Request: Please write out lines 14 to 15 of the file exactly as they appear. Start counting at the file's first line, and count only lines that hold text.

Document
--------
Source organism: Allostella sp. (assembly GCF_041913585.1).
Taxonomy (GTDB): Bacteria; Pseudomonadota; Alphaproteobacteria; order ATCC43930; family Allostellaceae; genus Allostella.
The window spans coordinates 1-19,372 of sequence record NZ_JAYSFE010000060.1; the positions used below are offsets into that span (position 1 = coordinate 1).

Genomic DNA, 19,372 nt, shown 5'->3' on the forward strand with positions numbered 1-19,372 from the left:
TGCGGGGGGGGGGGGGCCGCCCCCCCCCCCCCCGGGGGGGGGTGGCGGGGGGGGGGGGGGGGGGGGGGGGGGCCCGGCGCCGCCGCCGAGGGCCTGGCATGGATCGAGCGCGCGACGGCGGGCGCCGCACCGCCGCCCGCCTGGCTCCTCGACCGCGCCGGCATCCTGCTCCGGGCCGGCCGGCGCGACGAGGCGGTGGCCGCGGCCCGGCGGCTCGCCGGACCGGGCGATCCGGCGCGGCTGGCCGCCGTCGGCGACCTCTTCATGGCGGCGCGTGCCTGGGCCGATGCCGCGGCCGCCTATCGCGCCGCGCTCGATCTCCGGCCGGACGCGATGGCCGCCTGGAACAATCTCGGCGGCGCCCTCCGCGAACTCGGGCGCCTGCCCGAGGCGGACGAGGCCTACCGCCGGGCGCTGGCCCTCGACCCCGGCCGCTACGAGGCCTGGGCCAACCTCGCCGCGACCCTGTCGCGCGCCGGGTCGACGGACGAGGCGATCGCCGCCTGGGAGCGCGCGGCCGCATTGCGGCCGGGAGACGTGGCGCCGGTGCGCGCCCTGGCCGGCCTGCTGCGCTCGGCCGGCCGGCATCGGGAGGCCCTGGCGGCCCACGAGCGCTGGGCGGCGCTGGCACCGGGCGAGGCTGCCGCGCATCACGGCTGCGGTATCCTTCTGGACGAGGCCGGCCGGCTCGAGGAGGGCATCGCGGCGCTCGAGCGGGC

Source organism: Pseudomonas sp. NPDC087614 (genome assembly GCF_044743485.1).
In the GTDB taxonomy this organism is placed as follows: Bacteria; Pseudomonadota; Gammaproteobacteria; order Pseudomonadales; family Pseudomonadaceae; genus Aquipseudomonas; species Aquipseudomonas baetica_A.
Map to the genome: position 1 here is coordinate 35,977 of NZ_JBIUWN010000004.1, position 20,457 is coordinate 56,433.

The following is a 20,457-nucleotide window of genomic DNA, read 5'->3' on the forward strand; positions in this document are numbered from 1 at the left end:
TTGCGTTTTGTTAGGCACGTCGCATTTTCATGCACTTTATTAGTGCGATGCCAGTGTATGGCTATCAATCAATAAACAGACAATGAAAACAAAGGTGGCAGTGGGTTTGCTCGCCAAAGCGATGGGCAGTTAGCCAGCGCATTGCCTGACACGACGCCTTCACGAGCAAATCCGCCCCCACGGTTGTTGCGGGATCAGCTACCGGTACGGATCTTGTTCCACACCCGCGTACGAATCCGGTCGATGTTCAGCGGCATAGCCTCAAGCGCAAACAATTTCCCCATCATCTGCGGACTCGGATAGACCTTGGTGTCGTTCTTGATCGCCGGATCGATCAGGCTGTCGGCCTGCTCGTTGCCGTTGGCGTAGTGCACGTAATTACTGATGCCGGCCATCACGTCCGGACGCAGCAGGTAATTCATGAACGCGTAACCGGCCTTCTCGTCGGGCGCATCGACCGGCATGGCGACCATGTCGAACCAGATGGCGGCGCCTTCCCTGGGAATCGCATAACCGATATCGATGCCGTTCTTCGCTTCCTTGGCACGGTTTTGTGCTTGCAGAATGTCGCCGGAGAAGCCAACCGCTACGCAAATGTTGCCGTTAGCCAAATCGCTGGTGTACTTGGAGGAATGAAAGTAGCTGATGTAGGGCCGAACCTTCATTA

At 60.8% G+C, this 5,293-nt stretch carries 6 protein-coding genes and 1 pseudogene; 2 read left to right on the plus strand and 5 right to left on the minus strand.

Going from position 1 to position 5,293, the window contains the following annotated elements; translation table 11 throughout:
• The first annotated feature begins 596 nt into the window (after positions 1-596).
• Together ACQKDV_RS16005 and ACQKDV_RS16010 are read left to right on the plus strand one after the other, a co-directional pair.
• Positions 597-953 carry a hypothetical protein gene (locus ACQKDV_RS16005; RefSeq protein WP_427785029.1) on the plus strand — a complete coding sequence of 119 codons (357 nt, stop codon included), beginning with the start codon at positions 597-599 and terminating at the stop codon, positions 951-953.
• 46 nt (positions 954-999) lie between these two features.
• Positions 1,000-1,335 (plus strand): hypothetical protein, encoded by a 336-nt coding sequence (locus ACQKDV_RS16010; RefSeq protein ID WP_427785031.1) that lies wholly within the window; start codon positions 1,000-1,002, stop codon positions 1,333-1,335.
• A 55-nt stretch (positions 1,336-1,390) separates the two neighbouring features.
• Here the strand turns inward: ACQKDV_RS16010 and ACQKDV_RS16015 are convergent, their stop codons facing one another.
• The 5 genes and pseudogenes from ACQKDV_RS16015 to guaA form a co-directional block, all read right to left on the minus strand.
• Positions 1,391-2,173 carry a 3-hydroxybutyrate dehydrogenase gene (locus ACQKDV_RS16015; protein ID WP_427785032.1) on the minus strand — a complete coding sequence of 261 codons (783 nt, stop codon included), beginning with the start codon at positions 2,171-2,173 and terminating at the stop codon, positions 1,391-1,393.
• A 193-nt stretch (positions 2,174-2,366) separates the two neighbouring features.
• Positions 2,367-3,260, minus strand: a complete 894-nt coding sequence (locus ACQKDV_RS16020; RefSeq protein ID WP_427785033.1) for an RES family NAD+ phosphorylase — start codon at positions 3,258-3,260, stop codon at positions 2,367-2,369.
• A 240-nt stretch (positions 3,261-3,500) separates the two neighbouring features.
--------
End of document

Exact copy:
• Together ACQKDV_RS16005 and ACQKDV_RS16010 are read left to right on the plus strand one after the other, a co-directional pair.
• Positions 597-953 carry a hypothetical protein gene (locus ACQKDV_RS16005; RefSeq protein WP_427785029.1) on the plus strand — a complete coding sequence of 119 codons (357 nt, stop codon included), beginning with the start codon at positions 597-599 and terminating at the stop codon, positions 951-953.